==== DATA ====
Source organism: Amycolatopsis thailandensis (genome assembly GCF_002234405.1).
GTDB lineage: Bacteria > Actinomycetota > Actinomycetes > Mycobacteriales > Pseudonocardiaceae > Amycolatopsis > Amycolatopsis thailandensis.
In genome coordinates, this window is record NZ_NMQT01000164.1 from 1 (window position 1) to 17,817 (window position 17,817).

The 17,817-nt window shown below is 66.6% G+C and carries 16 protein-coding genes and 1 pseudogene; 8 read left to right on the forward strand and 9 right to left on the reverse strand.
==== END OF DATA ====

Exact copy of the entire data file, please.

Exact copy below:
Source organism: Amycolatopsis thailandensis (genome assembly GCF_002234405.1).
GTDB lineage: Bacteria > Actinomycetota > Actinomycetes > Mycobacteriales > Pseudonocardiaceae > Amycolatopsis > Amycolatopsis thailandensis.
In genome coordinates, this window is record NZ_NMQT01000164.1 from 1 (window position 1) to 17,817 (window position 17,817).

The 17,817-nt window shown below is 66.6% G+C and carries 16 protein-coding genes and 1 pseudogene; 8 read left to right on the forward strand and 9 right to left on the reverse strand.